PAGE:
Maui Water Director Files Lawsuit Against Mayor, County
Maui Water Director David Taylor on Tuesday filed a lawsuit in Second Circuit Court against Maui Mayor Alan Arakawa and the County of Maui based on the mayor’s attempt to remove him as director.
Taylor was placed on paid administrative leave on Nov. 15, 2017, following the transmittal of a resolution from the mayor to the council seeking the removal of Taylor from his post. It did not specify the reason for the request.
Maui’s County Charter states that the Director of Water Supply can only be removed by the mayor and the approval of Maui’s County Council. On Dec. 15, 2017, the Council voted unanimously 9-0 to reject Arakawa’s termination of Taylor and to keep Taylor on as Director of Water Supply. During the hearing, Council members noted that Taylor was not accused of any wrongdoing.
Taylor is represented by attorney Margery S. Bronster who is with the law firm Bronster Fujichaku Robbins. The firm issued a press release this week saying, “In violation of the Charter and in direct contradiction to the Council’s decision, Arakawa, on the next work day following the Council’s decision, banned Taylor from returning to work.”
The release further states:
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“Arakawa’s removal of Taylor and use of Deputy Director Gladys Baisa to fill Taylor’s role violates the Charter, which requires that either the director or deputy director be a registered engineer. Baisa is not a registered engineer. More importantly, since Taylor’s removal, the County is still using Taylor’s title and engineering license on official County documents without Taylor’s approval or consent in violation of Hawai‘i law.”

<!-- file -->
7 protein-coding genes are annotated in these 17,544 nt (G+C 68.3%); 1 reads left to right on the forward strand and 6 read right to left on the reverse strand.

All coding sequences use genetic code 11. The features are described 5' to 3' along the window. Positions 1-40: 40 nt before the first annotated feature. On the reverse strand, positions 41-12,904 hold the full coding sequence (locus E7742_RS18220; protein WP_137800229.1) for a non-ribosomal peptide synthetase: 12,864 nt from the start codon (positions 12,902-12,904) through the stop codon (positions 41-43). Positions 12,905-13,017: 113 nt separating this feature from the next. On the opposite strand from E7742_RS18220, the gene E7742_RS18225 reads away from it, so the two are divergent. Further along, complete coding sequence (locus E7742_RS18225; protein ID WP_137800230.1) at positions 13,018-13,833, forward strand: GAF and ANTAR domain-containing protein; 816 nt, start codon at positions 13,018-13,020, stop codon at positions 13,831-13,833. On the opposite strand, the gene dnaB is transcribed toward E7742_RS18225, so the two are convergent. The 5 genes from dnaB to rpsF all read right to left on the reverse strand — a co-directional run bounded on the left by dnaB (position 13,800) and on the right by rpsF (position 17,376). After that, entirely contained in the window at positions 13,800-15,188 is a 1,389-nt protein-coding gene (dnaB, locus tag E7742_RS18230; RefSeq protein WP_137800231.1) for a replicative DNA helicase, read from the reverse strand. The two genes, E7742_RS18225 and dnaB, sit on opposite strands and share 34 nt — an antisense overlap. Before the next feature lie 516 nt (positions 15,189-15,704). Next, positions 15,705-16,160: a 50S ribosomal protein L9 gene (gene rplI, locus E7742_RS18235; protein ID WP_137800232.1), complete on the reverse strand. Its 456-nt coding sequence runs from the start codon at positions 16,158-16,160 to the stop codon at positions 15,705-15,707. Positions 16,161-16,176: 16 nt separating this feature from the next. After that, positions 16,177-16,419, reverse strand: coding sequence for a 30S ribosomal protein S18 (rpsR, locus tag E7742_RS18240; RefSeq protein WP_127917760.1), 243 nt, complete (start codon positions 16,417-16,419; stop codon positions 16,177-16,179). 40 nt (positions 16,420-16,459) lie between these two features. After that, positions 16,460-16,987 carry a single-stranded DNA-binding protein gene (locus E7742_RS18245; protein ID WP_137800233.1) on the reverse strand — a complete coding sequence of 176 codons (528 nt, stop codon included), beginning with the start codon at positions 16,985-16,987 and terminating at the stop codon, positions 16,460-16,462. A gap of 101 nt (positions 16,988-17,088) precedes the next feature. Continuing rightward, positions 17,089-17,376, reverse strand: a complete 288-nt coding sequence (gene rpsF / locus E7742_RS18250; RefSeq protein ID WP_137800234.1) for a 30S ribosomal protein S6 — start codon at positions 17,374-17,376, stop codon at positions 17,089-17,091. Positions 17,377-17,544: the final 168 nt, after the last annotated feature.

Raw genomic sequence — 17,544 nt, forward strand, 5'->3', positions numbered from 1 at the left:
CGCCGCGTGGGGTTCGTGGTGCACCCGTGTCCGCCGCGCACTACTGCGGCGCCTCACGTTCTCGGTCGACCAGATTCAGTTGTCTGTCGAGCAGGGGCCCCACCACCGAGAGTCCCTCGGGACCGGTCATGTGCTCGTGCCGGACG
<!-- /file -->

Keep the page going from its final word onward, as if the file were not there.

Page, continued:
Taylor’s attorneys say their client has no history of misconduct and allege that the mayor has provided “different and varied explanations” for why he requested Taylor’s removal.
The Bronster Fujichaku Robbins press release further states:
“These varied explanations are not supported by the facts and demonstrate Arakawa’s personal animus towards Taylor. Most recently, Arakawa explained that Taylor was under criminal investigation for issuing extensions for water improvement systems. An extension for water improvement systems has been long practiced by the County to allow residents to make the necessary improvements and overcome delays, oftentimes caused by the County itself. These extensions were approved and made at the advice of Maui’s Corporation Counsel and predates Taylor’s appointment as director.”
In response to Maui Now’s request for comment from county officials, Managing Director Keith Regan responded in an email statement saying:
“It’s unfortunate that Mr. Taylor has taken this approach just as the county was in the process of completing its investigation. At this time, we are reviewing the complaint and will respond accordingly to the allegations.”
Taylor, who is a 25 year employee and a 22 year professional engineer with the County, was twice appointed by Arakawa as the Director of Water Supply in 2011 and then again in 2015 when Arakawa won re-election.
Taylor is demanding that he be allowed to return to work as the Director of Water Supply until the expiration of Arakawa’s term on Jan. 2, 2019.